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LGBT rights: Minnesota has made historic progress, but still has much to do

Ken Martin
Ken Martin
October is LGBT History Month, a time when we honor and celebrate the historical struggles and triumphs of LGBTQ+ people who boldly chose to speak out against bigotry and oppression and show their true colors to a world that often confines them to the shadows.

Elevating the accomplishments of these fiercely courageous people is not only fundamental to a complete account of history, it is crucial to combat isolation and provide hope amongst the LGBTQ+ community. As we turn back and gaze down the long path we’ve traveled on, I’m reminded of how much progress toward becoming a more inclusive society has been made in Minnesota over the past years.

Just over half a decade ago, Senate Republicans attempted to pass a constitutional amendment that would deprive same-sex couples of the right to marry. LGBTQ+ Minnesotans and their allies bravely led the battle to strike down this narrow-minded proposal and to recognize that love is love, regardless of gender. I’m proud that the DFL, driven by our mission to build a more just Minnesota, was one of those allies standing alongside activists and dedicating immense time and energy to placing phone calls, knocking on doors, and engaging as many Minnesotans as possible in conversations about what it means to sincerely love and accept one another.


In the end, the hard work of so many Minnesotans paid off. In the November 2012 election, the would-be amendment was defeated and Minnesota became the first state in the nation to reject a ban on same-sex marriage. Voters had sent a clear message that there is no place for discrimination in Minnesota, and they made sure to cast their ballots for the party that carried that message forward. As a result, the DFL took the House, Senate, and governorship, and with control of all three, we began to draft legislation to guarantee LGBTQ+ Minnesotans the freedom to marry. That August, jubilant crowds cheered across the state as Governor Mark Dayton signed the bill, triumphantly declaring that “love is the law of the land.”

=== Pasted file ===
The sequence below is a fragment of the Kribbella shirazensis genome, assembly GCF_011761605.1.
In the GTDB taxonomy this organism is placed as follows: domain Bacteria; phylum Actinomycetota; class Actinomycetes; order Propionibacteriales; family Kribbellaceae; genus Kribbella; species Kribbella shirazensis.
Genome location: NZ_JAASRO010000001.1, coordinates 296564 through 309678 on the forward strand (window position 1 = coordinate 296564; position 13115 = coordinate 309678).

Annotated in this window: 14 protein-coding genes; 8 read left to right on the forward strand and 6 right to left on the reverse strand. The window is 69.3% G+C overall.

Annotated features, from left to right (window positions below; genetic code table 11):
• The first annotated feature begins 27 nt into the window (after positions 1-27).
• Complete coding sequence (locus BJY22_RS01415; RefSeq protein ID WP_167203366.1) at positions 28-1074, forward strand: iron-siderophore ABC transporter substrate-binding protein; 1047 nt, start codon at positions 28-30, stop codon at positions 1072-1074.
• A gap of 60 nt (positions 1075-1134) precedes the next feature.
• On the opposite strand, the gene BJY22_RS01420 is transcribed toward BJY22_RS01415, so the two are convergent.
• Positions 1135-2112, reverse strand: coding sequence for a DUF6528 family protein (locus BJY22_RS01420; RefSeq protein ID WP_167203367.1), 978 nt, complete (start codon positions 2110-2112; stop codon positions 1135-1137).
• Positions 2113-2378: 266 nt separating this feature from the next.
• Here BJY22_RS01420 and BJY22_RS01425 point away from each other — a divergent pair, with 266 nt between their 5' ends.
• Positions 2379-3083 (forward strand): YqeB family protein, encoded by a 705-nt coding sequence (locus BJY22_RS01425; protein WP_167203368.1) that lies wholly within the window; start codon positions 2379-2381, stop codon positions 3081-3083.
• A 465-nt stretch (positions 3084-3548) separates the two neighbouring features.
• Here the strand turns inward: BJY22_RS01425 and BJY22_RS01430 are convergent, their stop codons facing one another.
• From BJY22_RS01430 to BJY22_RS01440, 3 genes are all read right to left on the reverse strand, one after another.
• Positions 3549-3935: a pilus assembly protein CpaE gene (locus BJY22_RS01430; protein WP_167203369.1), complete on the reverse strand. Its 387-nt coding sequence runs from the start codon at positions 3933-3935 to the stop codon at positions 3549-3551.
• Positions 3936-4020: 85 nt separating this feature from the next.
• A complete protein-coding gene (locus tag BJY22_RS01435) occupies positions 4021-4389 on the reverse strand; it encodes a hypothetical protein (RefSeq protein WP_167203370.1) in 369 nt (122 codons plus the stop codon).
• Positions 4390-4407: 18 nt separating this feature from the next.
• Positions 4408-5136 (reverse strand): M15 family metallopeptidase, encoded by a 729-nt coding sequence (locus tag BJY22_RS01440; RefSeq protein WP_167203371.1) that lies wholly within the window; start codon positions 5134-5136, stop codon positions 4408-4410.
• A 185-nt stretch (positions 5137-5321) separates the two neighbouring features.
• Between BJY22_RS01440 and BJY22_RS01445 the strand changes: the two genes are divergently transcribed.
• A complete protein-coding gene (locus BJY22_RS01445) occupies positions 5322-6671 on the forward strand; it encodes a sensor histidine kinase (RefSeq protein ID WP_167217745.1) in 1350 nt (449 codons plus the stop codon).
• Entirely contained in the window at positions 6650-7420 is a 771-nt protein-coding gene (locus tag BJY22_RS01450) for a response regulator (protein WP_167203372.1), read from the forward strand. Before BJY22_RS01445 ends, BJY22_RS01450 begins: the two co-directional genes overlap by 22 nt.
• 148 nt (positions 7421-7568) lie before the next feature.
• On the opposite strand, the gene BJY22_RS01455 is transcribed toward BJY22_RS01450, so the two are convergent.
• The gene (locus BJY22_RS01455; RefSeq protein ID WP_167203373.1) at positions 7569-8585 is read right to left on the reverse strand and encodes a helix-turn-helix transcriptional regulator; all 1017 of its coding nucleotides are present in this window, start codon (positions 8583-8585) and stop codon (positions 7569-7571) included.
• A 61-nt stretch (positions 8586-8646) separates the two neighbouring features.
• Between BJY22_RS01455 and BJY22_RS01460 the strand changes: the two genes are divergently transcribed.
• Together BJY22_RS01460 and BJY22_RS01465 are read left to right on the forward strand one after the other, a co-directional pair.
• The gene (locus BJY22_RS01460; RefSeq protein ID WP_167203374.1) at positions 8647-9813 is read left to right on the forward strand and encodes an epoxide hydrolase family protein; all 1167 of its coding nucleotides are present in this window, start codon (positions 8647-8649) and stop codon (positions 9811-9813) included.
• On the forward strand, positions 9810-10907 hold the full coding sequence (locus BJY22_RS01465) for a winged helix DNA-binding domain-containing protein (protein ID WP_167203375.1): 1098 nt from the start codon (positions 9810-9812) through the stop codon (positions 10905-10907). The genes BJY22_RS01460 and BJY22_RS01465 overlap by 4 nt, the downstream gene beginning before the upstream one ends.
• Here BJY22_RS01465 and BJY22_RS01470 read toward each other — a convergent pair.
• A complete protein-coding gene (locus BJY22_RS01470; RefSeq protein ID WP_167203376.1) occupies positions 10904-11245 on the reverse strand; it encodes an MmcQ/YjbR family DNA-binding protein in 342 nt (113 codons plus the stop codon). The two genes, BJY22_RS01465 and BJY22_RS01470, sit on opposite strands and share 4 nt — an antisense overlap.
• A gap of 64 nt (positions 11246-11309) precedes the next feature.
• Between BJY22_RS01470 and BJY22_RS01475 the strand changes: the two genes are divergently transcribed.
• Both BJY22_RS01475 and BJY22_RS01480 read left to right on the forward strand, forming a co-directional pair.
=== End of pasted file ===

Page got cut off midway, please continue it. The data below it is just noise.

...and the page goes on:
We had emerged victorious on the right side of history.

However, that history is not over yet. While achieving marriage equality was certainly a monumental step, I’m also reminded of how much further we need to go.

Just this past year, DFL legislators introduced a bill to ban the use of conversion therapy on minors and vulnerable adults. Not only is conversion therapy a discredited, pseudo-scientific practice, but it conveys to LGBTQ+ people that they are wrong or sick, and that they need to fundamentally change their identities to be truly deserving of love and lead fulfilling lives. Denying the legitimacy of someone’s very existence is profoundly hurtful, and the emotional wounds inflicted upon young children are especially long-lasting and damaging.


Despite all this, Senate Republicans chose not to exercise compassion and voted against this bill. It is both deeply tragic and shameful that Republicans are choosing, yet again, the wrong side of not only history, but of compassion and human dignity.

Although this month we celebrate the visibility of LGBTQ+ people and movements throughout time, I can’t help but remain mindful that not everyone is safe to partake in this celebration. Many of our most vulnerable youth have been taught not to love and value themselves, and in their failure to ban conversion therapy, Senate Republicans have contributed to this unwelcoming atmosphere.

This month I want all LGBTQ+ Minnesotans to know that DFLers are committed to standing side by side with you in bridging LGBT history toward a future where everyone can live free from discrimination and proudly be their true and authentic selves.

Ken Martin is chair of the DFL Party.

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